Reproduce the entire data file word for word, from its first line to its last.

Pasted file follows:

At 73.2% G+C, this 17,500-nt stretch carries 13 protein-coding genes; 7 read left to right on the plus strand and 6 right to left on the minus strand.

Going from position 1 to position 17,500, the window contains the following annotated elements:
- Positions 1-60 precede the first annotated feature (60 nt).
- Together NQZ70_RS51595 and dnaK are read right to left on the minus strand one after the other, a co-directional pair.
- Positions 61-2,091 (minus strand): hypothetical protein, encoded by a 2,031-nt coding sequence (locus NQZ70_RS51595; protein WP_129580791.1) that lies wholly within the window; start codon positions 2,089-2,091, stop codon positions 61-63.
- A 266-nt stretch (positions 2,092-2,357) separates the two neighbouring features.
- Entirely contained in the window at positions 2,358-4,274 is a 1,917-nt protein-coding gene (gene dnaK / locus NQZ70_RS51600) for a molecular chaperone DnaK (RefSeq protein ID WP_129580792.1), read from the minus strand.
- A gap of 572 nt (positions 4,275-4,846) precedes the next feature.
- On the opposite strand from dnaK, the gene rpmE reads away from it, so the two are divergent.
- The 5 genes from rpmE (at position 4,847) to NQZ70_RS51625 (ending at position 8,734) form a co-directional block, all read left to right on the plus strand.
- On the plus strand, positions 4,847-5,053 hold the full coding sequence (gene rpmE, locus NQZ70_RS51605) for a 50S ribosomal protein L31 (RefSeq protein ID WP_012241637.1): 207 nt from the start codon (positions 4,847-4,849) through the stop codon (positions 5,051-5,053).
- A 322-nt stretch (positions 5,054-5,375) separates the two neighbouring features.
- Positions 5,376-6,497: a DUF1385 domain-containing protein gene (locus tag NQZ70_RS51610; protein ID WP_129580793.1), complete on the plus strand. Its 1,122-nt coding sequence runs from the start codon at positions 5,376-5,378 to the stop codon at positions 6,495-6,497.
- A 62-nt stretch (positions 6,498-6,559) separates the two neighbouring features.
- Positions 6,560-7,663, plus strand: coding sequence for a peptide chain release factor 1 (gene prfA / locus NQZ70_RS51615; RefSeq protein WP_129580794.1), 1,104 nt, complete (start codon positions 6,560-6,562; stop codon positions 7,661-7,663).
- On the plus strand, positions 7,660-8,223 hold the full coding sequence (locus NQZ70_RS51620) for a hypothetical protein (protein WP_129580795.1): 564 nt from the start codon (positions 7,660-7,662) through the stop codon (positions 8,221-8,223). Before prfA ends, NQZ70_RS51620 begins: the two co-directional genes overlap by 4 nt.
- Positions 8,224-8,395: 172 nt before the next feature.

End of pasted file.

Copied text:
At 73.2% G+C, this 17,500-nt stretch carries 13 protein-coding genes; 7 read left to right on the plus strand and 6 right to left on the minus strand.

Going from position 1 to position 17,500, the window contains the following annotated elements:
- Positions 1-60 precede the first annotated feature (60 nt).
- Together NQZ70_RS51595 and dnaK are read right to left on the minus strand one after the other, a co-directional pair.
- Positions 61-2,091 (minus strand): hypothetical protein, encoded by a 2,031-nt coding sequence (locus NQZ70_RS51595; protein WP_129580791.1) that lies wholly within the window; start codon positions 2,089-2,091, stop codon positions 61-63.
- A 266-nt stretch (positions 2,092-2,357) separates the two neighbouring features.
- Entirely contained in the window at positions 2,358-4,274 is a 1,917-nt protein-coding gene (gene dnaK / locus NQZ70_RS51600) for a molecular chaperone DnaK (RefSeq protein ID WP_129580792.1), read from the minus strand.
- A gap of 572 nt (positions 4,275-4,846) precedes the next feature.
- On the opposite strand from dnaK, the gene rpmE reads away from it, so the two are divergent.
- The 5 genes from rpmE (at position 4,847) to NQZ70_RS51625 (ending at position 8,734) form a co-directional block, all read left to right on the plus strand.
- On the plus strand, positions 4,847-5,053 hold the full coding sequence (gene rpmE, locus NQZ70_RS51605) for a 50S ribosomal protein L31 (RefSeq protein ID WP_012241637.1): 207 nt from the start codon (positions 4,847-4,849) through the stop codon (positions 5,051-5,053).
- A 322-nt stretch (positions 5,054-5,375) separates the two neighbouring features.
- Positions 5,376-6,497: a DUF1385 domain-containing protein gene (locus tag NQZ70_RS51610; protein ID WP_129580793.1), complete on the plus strand. Its 1,122-nt coding sequence runs from the start codon at positions 5,376-5,378 to the stop codon at positions 6,495-6,497.
- A 62-nt stretch (positions 6,498-6,559) separates the two neighbouring features.
- Positions 6,560-7,663, plus strand: coding sequence for a peptide chain release factor 1 (gene prfA / locus NQZ70_RS51615; RefSeq protein WP_129580794.1), 1,104 nt, complete (start codon positions 6,560-6,562; stop codon positions 7,661-7,663).
- On the plus strand, positions 7,660-8,223 hold the full coding sequence (locus NQZ70_RS51620) for a hypothetical protein (protein WP_129580795.1): 564 nt from the start codon (positions 7,660-7,662) through the stop codon (positions 8,221-8,223). Before prfA ends, NQZ70_RS51620 begins: the two co-directional genes overlap by 4 nt.
- Positions 8,224-8,395: 172 nt before the next feature.